- The Washington Times - Tuesday, June 8, 2004

Reagan remembered

Ronald Reagan reached out to his fellow Americans primarily through their television screens. Now history buffs can relive a treasure trove of the Great Communicator’s broadcasts with a new DVD package on the late president.

“Ronald Reagan: The Great Communicator,” on sale Tuesday for $39.98, packs a wealth of the conservative icon’s best speeches into its two-disc set.

Instead of relying on documentary-style formatting or dramatic narration, the DVD’s creators let the president speak for himself through hundreds of clips and archival footage. The boxed set features White House Correspondents Dinner speeches, scenes from the 1988 Republican National Convention and the Gipper’s farewell address.

The late president felt right at home on TV long before becoming commander in chief.

Ronald Reagan, the actor, made the transformation from the large to the small screen after his movie career cooled in the early 1950s. His appearances as part of “General Electric Theater” from 1954 to 1962 made him an avuncular face to millions. Those days as a GE spokesman also steered him toward his political career, a second act that transformed American history.

Watching Mr. Reagan charm a crowd, or even bring unwelcome news to the public, is a stark reminder of his ability to transform public speeches into intimate, one-on-one chats.

Swayze’s adventure

The star of “Dirty Dancing” hopes to revive a classic adventure yarn this weekend, courtesy of cable’s Hallmark Channel.

Patrick Swayze is Allan Quartermain in the latest retelling of “King Solomon’s Mines.” The telepicture airs Saturday at 5 and 8 p.m., Associated Press reports.

Other actors who’ve taken on the larger-than-life role of the courageous hunter include Stewart Granger, Richard Chamberlain and Cedric Hardwicke, the latter in a 1937 black-and-white version.

Most recently, Sean Connery played the role in “The League of Extraordinary Gentlemen,” which teamed the adventurer with other literary heroes.

Mr. Swayze says he’s watched all the versions of H. Rider Haggard’s 1885 novel, set in 19th-century Africa.

“I was always a great fan of Granger, but I couldn’t understand how he kept his hair so perfect without a blow dryer,” he chuckled, speaking to AP from the New Mexico ranch he shares with his wife, actress and director Lisa Niemi.

Mr. Swayze, meanwhile, wasn’t as interested in looking so unblemished while saving the day.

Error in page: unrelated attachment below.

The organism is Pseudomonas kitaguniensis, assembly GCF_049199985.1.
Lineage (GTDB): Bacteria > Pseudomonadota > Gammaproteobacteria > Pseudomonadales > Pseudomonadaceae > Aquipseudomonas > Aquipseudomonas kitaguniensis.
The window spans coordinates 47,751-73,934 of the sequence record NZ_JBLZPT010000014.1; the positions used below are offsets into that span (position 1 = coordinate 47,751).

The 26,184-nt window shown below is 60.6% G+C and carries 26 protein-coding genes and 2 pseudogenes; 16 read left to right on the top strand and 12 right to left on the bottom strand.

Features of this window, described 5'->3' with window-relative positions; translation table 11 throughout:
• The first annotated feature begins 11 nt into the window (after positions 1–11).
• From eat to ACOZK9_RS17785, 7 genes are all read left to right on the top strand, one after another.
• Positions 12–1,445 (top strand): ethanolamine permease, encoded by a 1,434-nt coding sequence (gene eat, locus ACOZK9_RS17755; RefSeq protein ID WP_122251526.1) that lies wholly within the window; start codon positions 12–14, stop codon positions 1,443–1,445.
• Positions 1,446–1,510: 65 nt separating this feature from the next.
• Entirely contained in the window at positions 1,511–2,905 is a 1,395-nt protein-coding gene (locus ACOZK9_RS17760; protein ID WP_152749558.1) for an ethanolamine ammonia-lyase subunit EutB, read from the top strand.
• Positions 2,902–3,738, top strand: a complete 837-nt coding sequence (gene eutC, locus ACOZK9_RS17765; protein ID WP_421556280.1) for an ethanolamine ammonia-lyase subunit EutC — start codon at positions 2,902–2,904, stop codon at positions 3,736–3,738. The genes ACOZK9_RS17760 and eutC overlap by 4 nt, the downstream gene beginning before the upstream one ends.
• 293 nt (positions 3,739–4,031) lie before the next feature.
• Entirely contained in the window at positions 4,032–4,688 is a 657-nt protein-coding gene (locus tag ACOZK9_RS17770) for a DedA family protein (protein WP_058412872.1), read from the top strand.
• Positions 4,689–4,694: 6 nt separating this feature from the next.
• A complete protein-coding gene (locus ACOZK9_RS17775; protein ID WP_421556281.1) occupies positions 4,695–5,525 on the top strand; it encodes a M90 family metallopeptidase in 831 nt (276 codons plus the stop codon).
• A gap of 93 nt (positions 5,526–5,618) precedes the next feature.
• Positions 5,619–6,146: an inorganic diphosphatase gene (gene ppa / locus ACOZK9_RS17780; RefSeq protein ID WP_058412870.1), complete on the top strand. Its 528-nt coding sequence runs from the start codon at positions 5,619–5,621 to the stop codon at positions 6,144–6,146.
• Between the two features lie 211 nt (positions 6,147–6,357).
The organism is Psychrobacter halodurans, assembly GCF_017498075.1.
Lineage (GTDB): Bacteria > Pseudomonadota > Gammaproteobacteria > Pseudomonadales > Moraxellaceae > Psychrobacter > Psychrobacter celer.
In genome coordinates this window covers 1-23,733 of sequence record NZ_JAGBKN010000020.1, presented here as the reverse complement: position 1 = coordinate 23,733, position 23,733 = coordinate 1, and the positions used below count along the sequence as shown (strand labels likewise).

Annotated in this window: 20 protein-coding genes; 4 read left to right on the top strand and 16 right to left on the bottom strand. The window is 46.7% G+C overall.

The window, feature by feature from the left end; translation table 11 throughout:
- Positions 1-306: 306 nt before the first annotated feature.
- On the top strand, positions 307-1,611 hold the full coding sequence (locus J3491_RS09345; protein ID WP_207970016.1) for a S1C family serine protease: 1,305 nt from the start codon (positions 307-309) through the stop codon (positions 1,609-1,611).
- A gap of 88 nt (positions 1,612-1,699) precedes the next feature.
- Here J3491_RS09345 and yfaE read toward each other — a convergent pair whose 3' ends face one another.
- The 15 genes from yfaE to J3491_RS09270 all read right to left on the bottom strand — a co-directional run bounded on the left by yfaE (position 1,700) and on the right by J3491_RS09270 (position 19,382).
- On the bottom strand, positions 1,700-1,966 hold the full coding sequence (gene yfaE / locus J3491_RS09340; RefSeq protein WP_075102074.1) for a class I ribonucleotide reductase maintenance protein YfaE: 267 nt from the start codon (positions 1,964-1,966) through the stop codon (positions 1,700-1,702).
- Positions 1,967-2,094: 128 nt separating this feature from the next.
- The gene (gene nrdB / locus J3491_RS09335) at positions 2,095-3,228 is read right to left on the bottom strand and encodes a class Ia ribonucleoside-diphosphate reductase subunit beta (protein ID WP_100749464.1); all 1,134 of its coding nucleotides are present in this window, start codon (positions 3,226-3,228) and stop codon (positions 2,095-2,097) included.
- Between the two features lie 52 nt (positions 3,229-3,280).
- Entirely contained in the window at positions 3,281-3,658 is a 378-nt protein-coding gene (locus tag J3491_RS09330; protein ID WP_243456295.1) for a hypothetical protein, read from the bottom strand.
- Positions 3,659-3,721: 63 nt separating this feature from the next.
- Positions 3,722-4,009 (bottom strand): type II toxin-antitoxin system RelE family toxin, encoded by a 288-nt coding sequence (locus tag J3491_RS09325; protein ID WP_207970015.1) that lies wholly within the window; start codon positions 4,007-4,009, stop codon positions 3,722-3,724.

Nor did he want a hero without any darker shadings.

“I love to look for that fatal flaw, where if they don’t sort out this internal demon ravaging their insides, they won’t pull it off,” he says. “I didn’t want this guy to be the perfect Great White Hunter.”

The Texas-born actor last starred in a TV production as Orry Main in the epic 1985 Civil War miniseries “North and South” and its sequel the next year. In recent years, he has embraced more eclectic roles, such as the drag queen in “To Wong Foo, Thanks for Everything! Julie Newmar” and the inspirational huckster in “Donnie Darko.”

But it was a return to romance for Mr. Swayze in the Quartermain role. He teamed with director Steve Boyum to help flesh out a love interest and deepen his relationships with other characters.

“We wanted to try to do a dramatic true-telling about this man and this journey, but still keep a sense of fun in it. Rather than go the tongue-in-cheek route, we wanted it to be a very possibly true concept,” he says.

Mr. Swayze, an avid conservationist, also insisted on finding a subtle way to reflect his passionate concern about “man’s greed and absolute unwillingness to operate according to Mother Nature’s laws.”

Inspired by his time in Africa, Mr. Swayze and his brother, Don, are developing an action-adventure reality series that they hope will promote the cause of conservation.

The Bushes on Reagan

Former President Bush and former first lady Barbara Bush make a rare joint appearance tonight on “Larry King Live” to reflect on Ronald Reagan’s life.

The show, which airs weeknights at 9 on CNN, will allow the Bush family to discuss their personal memories of a man known affectionately as “the Gipper,” as well as put his presidency in historical context. The hourlong chat will be broadcast from Houston.

Compiled by Christian Toto from staff and wire reports.



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